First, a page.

Tawada took a bilingual approach to her 2004 novel Das nackte Auge, writing first in German, then in Japanese, and finally producing separate German and Japanese manuscripts.[20] The novel follows a Vietnamese girl who was kidnapped at a young age while in Germany for a youth conference. An English version, translated from the German manuscript by Susan Bernofsky, was published by New Directions Publishing in 2009 under the title The Naked Eye.[21] In 2005, Tawada won the prestigious Goethe Medal from the Goethe-Institut for meritorious contributions to German culture by a non-German.[22] From January to February 2009, she was the Writer-in-Residence at the Stanford University Department of Literatures, Cultures, and Languages.[23]

In 2011, inspired by the story of the orphaned polar bear Knut, Tawada wrote three interlocking short stories exploring the relationship between humans and animals from the perspective of three generations of captive polar bears. As with previous work, she wrote separate manuscripts in Japanese and German.[24] In 2011 the Japanese version, titled Yuki no renshūsei, was published in Japan. It won the 2011 Noma Literary Prize[25] and the 2012 Yomiuri Prize.[26] In 2014 the German version, titled Etüden im Schnee, was published in Germany.[2] An English edition of Etüden im Schnee, translated by Susan Bernofsky, was published by New Directions Publishing in 2016 under the title Memoirs of a Polar Bear.[27] It won the inaugural Warwick Prize for Women in Translation.[28]

Tawada won the 2013 Erlanger Prize for her work translating poetry between Japanese and German.[29] In 2014 her novel Kentoshi, a near-future dystopian story of a great-grandfather who grows stronger while his great-grandson grows weaker, was published in Japan.[30] An English version, translated by Margaret Mitsutani, was published by New Directions Publishing in 2018 under the title The Emissary.[31] In 2016 she received the Kleist Prize,[32][33] and in 2018 she was awarded the Carl Zuckmayer Medal for services to the German language.[34]

Writing style[edit]

Tawada writes in Japanese and German. Scholars of her work have adopted her use of the term exophony to describe the condition of writing in a non-native language.[35][36] Early in her career Tawada enlisted the help of a translator to produce German editions of her Japanese manuscripts, but later she simultaneously generated separate manuscripts in each language through a process she calls "continuous translation."[37] Over time her work has diverged by genre as well as language, with Tawada tending to write longer works such as plays and novels in Japanese, and shorter works such as short stories and essays in German.[38] She also tends to create more neologisms when writing in German than when writing in Japanese.[39]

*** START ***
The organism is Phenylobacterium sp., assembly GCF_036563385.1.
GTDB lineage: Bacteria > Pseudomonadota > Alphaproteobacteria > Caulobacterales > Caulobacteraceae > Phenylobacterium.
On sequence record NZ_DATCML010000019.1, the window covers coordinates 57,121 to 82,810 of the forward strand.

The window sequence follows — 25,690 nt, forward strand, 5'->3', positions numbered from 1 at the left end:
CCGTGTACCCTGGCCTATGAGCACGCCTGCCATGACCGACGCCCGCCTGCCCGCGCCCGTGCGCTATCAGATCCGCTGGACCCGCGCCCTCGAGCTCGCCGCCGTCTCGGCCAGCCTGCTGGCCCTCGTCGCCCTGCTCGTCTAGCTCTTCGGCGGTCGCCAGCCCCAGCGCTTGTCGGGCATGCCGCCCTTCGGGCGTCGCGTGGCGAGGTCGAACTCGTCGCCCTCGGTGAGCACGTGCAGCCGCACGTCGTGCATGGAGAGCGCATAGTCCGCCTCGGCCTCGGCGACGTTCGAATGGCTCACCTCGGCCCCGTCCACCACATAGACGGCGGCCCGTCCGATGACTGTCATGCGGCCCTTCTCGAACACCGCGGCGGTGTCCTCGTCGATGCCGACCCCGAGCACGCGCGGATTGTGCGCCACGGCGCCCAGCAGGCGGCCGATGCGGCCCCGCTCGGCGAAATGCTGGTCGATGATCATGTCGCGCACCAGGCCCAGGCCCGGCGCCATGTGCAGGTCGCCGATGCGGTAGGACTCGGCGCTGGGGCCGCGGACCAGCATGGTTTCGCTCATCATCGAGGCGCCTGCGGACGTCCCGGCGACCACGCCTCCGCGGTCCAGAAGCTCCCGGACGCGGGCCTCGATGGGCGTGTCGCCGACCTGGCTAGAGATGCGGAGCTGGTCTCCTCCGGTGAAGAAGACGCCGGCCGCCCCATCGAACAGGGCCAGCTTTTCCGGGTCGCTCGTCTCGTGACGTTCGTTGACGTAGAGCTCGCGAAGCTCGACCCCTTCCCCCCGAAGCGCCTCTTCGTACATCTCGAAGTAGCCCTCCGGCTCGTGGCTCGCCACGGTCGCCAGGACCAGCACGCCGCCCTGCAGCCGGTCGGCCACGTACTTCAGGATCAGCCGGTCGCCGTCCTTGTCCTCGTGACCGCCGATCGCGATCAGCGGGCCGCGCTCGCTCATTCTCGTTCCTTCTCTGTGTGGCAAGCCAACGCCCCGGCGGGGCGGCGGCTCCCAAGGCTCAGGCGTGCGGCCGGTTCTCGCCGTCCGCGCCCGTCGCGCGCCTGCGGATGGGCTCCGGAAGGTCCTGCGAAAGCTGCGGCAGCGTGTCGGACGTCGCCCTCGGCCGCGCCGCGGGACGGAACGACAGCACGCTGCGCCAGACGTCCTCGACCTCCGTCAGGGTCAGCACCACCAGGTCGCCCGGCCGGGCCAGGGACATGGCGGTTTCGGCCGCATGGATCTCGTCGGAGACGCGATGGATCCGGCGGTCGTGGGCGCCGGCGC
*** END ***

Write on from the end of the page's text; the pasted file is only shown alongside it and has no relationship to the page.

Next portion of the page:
Tawada's writing highlights the strangeness of one language, or particular words in one language, when seen from the perspective of someone who speaks another language.[40][41] Her writing uses unexpected words, alphabets, and ideograms to call attention to the need for translation in everyday life.[42] She has said that language is not natural but rather "artificial and magical,"[43] and has encouraged translators of her work to replace word play in her manuscripts with new word play in their own languages.[44]

A common theme in Tawada's work is the relationship between words and reality, and in particular the possibility that differences in languages may make assimilation into a different culture impossible.[45] For example, Tawada has suggested that a native Japanese speaker understands different words for "pencil" in German and Japanese as referring to two different objects, with the Japanese word referring to a familiar pencil and the German word referring to a pencil that is foreign and "other."[46] However, her work also challenges the connection between national language and nationalism, particularly the kokugo/kokutai relationship in Japanese culture.[47]